Monday, 13 February 2012

Play 'Off the Hook' and become a stylist!

Yesterday (Sunday), I was fortunate enough to be invited, along with some other bloggers etc, to the launch of the Walker Art Gallery's 'Off the Hook' internet game. It was a lovely opportunity to try the game, talk to the people who had developed it (including Lisa Jones) and have a natter with some fellow bloggers. It's always nice to meet new people and find a couple of new blogs to read. So hello to Jane who writes the fashion and lifestyle blog Plain Jane and Helen with her sewing and crafting blog Sew Stylish (she has also posted about the 'Off the Hook' launch).
Platforms to fall off!

Now, to get back to the game. When you were little, did you play with paper dolls? I know I did. On the back of the Bunty comic there was always a doll, with a selection of clothes and accessories, with their little tabs to attach them to the doll, all ready to be cut out. Well. 'Off the Hook' works on the same principle, but it is online.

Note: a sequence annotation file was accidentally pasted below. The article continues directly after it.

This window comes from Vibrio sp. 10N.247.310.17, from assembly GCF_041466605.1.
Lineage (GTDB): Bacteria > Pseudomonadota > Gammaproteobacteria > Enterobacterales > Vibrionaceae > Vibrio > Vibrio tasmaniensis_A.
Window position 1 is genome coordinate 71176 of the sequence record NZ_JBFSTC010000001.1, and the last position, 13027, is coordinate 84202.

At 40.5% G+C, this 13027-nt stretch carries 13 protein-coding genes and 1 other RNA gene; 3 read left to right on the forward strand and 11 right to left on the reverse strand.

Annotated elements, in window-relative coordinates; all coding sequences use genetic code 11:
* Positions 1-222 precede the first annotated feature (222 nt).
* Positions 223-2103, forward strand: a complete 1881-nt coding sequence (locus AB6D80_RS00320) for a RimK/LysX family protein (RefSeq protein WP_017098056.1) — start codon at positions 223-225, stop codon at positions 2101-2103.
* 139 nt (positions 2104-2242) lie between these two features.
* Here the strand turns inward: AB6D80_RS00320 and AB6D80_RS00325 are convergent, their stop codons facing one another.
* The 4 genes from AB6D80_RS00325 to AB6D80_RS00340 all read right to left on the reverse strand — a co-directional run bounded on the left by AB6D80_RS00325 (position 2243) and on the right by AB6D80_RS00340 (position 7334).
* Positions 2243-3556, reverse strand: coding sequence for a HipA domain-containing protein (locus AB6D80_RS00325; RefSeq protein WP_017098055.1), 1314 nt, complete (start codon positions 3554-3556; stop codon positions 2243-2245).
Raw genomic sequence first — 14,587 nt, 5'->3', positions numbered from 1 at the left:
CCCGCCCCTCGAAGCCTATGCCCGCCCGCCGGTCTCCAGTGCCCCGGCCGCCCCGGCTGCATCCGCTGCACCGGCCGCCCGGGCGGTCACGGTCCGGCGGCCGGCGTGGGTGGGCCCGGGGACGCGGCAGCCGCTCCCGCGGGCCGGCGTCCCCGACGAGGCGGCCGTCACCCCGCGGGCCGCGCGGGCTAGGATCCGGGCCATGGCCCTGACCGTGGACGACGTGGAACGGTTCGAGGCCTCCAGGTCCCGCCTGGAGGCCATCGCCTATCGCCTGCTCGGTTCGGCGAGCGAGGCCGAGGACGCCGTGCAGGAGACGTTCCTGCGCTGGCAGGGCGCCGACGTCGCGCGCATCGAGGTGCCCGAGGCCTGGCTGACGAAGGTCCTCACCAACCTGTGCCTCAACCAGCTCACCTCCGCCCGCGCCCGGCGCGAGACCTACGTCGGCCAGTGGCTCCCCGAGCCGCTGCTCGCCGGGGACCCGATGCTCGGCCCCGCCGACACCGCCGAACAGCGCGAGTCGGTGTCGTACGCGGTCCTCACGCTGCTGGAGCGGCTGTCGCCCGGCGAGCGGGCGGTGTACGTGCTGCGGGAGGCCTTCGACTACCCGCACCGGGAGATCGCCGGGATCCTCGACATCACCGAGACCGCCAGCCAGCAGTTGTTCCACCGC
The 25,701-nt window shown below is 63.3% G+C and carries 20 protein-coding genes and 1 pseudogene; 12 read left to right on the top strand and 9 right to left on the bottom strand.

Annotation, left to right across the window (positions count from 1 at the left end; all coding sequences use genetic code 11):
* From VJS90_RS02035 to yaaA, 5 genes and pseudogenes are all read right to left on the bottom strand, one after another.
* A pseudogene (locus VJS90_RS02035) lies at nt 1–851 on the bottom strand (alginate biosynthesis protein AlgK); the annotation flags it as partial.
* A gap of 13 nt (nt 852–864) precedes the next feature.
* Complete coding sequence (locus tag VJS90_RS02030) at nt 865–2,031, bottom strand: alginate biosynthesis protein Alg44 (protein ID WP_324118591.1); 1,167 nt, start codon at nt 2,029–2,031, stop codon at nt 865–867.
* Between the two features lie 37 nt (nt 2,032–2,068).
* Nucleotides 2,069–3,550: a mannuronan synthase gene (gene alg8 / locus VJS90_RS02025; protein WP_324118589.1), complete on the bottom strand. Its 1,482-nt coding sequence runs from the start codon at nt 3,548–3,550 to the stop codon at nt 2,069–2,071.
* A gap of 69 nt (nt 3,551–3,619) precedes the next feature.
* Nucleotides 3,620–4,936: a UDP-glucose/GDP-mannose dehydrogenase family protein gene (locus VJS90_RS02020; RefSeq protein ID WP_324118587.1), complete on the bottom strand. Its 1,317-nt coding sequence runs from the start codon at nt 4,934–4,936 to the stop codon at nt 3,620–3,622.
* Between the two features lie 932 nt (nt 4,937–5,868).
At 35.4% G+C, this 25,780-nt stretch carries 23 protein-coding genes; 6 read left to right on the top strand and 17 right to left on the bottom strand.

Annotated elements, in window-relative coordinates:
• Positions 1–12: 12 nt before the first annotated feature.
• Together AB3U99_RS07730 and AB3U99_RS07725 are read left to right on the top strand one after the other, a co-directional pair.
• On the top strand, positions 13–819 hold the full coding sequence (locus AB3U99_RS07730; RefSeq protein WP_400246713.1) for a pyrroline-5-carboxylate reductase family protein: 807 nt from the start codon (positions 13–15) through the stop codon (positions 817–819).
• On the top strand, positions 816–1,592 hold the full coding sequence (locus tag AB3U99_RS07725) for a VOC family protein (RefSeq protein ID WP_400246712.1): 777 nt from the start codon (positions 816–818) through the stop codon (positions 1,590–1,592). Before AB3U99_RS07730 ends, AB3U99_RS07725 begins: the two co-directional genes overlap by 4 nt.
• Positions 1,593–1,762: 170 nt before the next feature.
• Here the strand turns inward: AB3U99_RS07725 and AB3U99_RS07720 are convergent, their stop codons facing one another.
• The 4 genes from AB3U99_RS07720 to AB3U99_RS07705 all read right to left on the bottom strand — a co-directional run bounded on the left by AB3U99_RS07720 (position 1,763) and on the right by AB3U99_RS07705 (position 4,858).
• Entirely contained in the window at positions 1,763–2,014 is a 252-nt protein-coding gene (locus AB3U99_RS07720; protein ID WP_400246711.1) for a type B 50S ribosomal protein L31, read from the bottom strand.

The game's homepage.
On the game's homepage you choose your fashion designer, either Vivienne or Tai and them 'dress' them from a selection of clothes and accessories taken from the collections held by the National Museums Liverpool(NML). There's als a little bit of information about each item.
Once you have created your 'look' you can save it and send it to your friends via Twitter, Facebook or email. Your look is also saved to the fashion gallery so others can see your creations!

The NML has a huge collection of clothes, textiles and accessories, many by famous designers, including Vivienne Westwood, Stella McCartney, Christian Dior, Yves St Laurent, Andre Courrèges and Dolce & Gabbana. Visit the 'Costume' section of the NML website to find out more information and pictures of some of the collection.
Lace-up platforms

If you have an interest in design, textiles and needlework like I do, the collections that are held by museums are full of inspirations for your own work. Two of my favourite museums for their online resources for these areas are the Victoria and Albert Museum in London and the Metropolitan Museum of Art in New York. Both museums have such a large database of items from their collections available online you can spend quite a lot of time browsing them without having to leave your chair.

Why don't you pop over to the 'Off the Hook' website and have a go!


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